Special Risk Doctrine to Establish California Employer's Liability to a Third Party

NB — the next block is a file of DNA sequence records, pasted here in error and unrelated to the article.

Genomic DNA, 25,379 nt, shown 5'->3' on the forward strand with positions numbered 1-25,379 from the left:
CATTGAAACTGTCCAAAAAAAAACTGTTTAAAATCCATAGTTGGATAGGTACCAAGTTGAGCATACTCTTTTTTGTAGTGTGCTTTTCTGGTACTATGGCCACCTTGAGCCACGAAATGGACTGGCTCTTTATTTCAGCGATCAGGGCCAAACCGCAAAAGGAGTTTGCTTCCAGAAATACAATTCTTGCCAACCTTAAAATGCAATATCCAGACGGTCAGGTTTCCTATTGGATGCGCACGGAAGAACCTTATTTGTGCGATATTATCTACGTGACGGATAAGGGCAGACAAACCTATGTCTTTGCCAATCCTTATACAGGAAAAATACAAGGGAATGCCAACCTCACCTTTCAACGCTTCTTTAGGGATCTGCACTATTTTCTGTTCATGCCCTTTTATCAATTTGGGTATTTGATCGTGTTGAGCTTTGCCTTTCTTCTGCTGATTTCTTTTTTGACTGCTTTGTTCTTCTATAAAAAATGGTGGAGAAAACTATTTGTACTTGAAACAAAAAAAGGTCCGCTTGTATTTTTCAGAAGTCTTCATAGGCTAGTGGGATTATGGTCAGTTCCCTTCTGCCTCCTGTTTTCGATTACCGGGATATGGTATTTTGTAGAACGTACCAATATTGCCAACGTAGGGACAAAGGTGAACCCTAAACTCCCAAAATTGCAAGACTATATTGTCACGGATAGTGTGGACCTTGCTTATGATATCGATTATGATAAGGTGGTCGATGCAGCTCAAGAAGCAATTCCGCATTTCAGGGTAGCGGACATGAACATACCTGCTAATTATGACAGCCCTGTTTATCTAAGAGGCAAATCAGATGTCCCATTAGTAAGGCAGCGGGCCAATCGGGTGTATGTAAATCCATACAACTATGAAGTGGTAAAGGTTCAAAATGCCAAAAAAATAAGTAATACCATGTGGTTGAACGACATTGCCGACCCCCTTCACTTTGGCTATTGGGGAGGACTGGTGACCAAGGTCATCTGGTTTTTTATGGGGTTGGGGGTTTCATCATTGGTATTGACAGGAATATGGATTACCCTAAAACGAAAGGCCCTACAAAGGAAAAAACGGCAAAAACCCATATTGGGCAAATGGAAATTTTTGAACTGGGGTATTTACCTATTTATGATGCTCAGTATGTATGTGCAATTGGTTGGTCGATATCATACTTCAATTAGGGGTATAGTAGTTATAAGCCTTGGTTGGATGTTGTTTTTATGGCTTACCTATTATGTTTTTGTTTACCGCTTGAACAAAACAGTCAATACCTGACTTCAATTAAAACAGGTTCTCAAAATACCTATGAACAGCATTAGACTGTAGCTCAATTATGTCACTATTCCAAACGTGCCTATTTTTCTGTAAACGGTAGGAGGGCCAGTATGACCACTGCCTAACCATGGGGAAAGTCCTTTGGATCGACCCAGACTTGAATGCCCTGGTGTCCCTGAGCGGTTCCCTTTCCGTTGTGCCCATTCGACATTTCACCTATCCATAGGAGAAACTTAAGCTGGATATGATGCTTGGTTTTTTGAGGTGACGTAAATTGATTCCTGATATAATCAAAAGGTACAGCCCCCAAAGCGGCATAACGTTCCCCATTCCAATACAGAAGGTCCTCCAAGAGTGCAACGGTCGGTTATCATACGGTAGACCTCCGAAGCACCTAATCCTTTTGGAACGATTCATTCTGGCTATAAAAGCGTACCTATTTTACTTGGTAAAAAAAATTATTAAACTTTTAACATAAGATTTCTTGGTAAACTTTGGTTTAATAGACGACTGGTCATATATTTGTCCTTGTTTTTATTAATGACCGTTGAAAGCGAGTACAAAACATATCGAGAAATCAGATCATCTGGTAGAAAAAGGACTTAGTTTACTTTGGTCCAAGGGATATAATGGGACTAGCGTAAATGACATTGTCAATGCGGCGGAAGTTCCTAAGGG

Special risk doctrine has been applied to establish an employer's liability to a third party on the basis of respondeat superior. In Depew v. Crocodile Enterprises, Inc. (1998) 63 Cal.App.4th 480, the court assumed without deciding that the doctrine applied in order to reach the issue of causation. (Id. at p. 488.) But it acknowledged that the "special risk" exception was a creation of the workers' compensation system and had not been applied to third party claims against an employer based on respondeat superior. (Id. at p. 487.) It recognized that workers' compensation law is not controlling with respect to exceptions to the going-and-coming rule in the context of respondeat superior and discussed the distinct policy considerations underlying the workers' compensation system and respondeat superior law. (Ibid.) "'Workers' compensation law takes a different approach to exceptions to the going-and-coming rule . . . . . . Workers' compensation and respondeat superior law are driven in opposite directions based on differing policy considerations. Workers' compensation has been defined as a type of social insurance designed to protect employees from occupational hazards, while respondeat superior imputes liability to an employer based on an employee's fault because of the special relationship. . . . Further, courts heed statutory admonitions for a liberal construction favoring coverage in workers' compensation cases which are not present in respondeat superior law.' (Blackman v. Great American First Savings Bank (1991) 233 Cal.App.3d 598, 604-605; accord, Anderson v. Pacific Gas & Electric Co. (1993) 14 Cal.App.4th 254, 259); See also: Perez v. Van Groningen & Sons, Inc. (1986) 41 Cal.3d 962, 967, fn. 2 workers' compensation cases not controlling when liability predicated on respondeat superior principles; Bailey v. Filco, Inc. (1996) 48 Cal.App.4th 1552, 1562 same; Wank v. Richman & Garrett (1985) 165 Cal.App.3d 1103, 1110-1111 distinguishing between 'course of employment' test used in workers' compensation cases and more narrow 'scope of employment' test used under respondeat superior doctrine.)" (Depew, supra, 63 Cal.App.4th at pp. 487-488.)